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Living full time in a 22-year-old motorhome presents all sorts of challenging situations that will have you scratching your head and often wondering where to turn next.
Over the past year, I have learned a lot about what makes my 1993 Pace Arrow Turbo Diesel tick, and what it takes to keep moving on down the road.
Imagine it being the hottest day on record in the past 18 years, and in the middle of the afternoon the air conditioner quits. It was just like someone turned the switch off.
That’s where I was just a couple days ago — hot and humid with no A/C.
First – Use A Multimeter To Find The Source Of The Problem
The shroud is held on with 2 screws, and within a minute or so I had determined there was no electricity going into the RV air conditioner.
The incoming power wires were disconnected, and a standard household male extension cord plug was installed to the A/C leads. Using a quality extension cord, the RV air conditioner was plugged into a nearby wall receptacle. In less than 5 minutes, I was once again being bathed in cool air.
Second – Determine Why It Happened
The next day, it was time to troubleshoot the issue and determine where the power went.
All the circuit breakers seemed ok, and using the electrical meter I determined that, indeed, all of them had power going through them.
Naturally, the wiring was installed during construction — so actually doing a visual inspection of the wiring was impossible.
There had to be a break somewhere between the circuit breaker panel and the air conditioner itself.
The problem could be where other devices tap into that circuit. However, since the motorhome had been sitting still, having a wire actually break or short out would be highly unlikely.
The next step was searching out all GFI (Ground Fault Interrupter) receptacles. All were working fine. So it seemed the only choice was to:
- Disconnect the circuit involved.
- Tape off both ends rendering it harmless.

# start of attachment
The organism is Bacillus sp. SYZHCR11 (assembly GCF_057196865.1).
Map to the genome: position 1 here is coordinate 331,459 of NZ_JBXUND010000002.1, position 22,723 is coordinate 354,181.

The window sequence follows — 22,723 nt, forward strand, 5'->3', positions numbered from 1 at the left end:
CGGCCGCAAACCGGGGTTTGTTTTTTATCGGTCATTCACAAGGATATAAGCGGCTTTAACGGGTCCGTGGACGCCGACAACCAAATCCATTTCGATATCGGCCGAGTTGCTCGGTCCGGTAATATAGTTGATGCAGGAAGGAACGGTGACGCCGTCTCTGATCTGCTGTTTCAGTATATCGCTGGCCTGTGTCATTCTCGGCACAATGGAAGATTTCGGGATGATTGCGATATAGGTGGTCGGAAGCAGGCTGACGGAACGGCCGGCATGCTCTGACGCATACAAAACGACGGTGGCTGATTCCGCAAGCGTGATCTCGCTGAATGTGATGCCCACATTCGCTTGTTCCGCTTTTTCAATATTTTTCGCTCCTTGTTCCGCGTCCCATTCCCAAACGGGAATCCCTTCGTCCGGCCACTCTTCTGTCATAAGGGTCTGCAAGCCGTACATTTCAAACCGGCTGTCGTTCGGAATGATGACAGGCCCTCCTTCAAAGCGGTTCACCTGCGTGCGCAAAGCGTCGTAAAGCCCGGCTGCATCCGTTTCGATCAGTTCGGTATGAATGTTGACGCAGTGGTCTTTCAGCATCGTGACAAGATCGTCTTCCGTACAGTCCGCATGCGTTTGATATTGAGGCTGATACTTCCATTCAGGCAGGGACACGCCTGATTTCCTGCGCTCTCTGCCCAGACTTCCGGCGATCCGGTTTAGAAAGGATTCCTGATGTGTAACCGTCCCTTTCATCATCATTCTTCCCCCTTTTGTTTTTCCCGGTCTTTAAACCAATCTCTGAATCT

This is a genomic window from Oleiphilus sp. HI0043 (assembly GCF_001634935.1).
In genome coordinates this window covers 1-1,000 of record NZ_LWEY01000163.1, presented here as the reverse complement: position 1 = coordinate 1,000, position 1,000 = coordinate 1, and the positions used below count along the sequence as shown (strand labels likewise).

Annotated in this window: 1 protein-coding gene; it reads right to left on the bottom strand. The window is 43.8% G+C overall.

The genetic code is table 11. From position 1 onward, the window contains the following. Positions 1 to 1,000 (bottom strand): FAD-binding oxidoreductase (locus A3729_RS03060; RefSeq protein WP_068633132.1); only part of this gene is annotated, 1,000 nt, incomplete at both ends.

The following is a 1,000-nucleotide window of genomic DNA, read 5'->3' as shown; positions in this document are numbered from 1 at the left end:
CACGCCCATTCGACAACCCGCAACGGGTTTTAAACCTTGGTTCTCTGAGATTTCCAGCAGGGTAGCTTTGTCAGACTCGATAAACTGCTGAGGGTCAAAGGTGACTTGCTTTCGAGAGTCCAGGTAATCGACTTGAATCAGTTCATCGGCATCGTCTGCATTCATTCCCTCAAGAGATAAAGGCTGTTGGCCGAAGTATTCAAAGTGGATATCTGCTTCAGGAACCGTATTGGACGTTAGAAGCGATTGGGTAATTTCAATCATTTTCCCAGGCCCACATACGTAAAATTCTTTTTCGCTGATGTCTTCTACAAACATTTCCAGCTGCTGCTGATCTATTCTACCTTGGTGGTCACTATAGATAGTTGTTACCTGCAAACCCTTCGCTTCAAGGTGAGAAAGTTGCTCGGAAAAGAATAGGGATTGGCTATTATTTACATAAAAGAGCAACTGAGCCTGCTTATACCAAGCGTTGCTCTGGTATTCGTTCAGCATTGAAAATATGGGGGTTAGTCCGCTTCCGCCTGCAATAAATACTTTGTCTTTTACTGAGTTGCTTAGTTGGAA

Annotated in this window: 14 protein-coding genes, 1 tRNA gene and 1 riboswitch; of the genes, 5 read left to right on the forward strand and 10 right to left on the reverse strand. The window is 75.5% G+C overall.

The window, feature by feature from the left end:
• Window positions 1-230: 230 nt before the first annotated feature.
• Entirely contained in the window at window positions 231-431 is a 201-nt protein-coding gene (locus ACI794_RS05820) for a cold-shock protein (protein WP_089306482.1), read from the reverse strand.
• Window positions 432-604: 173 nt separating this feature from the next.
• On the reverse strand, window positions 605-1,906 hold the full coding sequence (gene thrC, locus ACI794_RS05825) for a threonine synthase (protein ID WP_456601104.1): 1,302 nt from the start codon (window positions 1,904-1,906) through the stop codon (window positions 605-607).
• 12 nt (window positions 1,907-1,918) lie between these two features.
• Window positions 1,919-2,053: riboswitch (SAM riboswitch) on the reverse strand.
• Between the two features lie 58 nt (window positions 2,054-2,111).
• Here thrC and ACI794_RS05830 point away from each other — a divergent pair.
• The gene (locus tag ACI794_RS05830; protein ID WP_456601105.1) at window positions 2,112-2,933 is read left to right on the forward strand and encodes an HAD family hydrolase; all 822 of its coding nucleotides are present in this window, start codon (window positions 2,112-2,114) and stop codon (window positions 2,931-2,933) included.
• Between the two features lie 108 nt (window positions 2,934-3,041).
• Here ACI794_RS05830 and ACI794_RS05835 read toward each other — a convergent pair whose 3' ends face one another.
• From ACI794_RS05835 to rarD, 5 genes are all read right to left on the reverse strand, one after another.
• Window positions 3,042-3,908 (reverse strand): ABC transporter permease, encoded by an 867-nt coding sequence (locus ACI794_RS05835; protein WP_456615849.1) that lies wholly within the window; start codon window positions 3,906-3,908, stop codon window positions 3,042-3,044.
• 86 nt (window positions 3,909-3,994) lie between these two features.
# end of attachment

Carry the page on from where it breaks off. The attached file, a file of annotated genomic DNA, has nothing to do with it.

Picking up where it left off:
- And install new electrical cable from the circuit breaker to the A/C.
It’s not the easiest task in most RVs — because usually there is no provision for running wiring above the ceiling without doing damage to the ceiling material. I was prepared to use surface-mount wiring to run across to the nearest overhead cabinet where the remainder of the wiring installation could be hidden.
It was during this search for a route to take with the new electrical cable that, completely by chance, the actual problem with the wiring was found.
A Word About Hidden Electrical Connectors On RVs…
In automotive accessory installation, the one connector almost universally used (and by quality technicians equally hated) is the infamous Scotchlok connector. It’s a quick and easy way to couple an additional wire to an existing wire without stripping insulation and soldering the junction — which, in reality, is the only quality way to join 2 wires.
The problem with these connectors is they come loose and fail with the vibration of driving.
RV manufacturers, in all their wisdom, decided that when the cable going the front A/C was found to be 5 feet too short, they would use the equivalent of a large heavy-duty Scotchlok connector to join the needed additional footage to reach the A/C.
To make matters worse, this connection was hidden behind a panel with no documentation indicating its existence. RVs don’t come with wiring information, and after 20+ years there is no one to ask about much of anything, nevermind wiring issues.
Third – Fix The Problem
The RV air conditioner is the heaviest electrical draw, which meant that the current had to cross through this poor connection. This created heat — enough to partially melt and distort the plastic case of the connector.
The actual repair was simple and straightforward: remove the Scotchlok connector and solder the connection properly.
It took an hour’s worth of work to correct a potentially flammable situation.
Once again, the air conditioner is operating normally on the original electrical wiring — no parts required, just taking the time to do it right.
I’ve been involved in RVing for over 50 years — including camping, building, repairing, and even selling RVs and motorhomes. I’ve owned, used, and repaired almost every class and style of RV ever made. I do all of my own repair work. My other interests include cooking, living with an aging dog, and dealing with diabetic issues. If you can combine a grease monkey with a computer geek, throw in a touch of information nut and organization freak, combined with a little bit of storyteller… you’ve got a good idea of who I am. To date, I’ve shared my RV knowledge in over 300 articles here at The Fun Times Guide! Many of them have over 25K shares.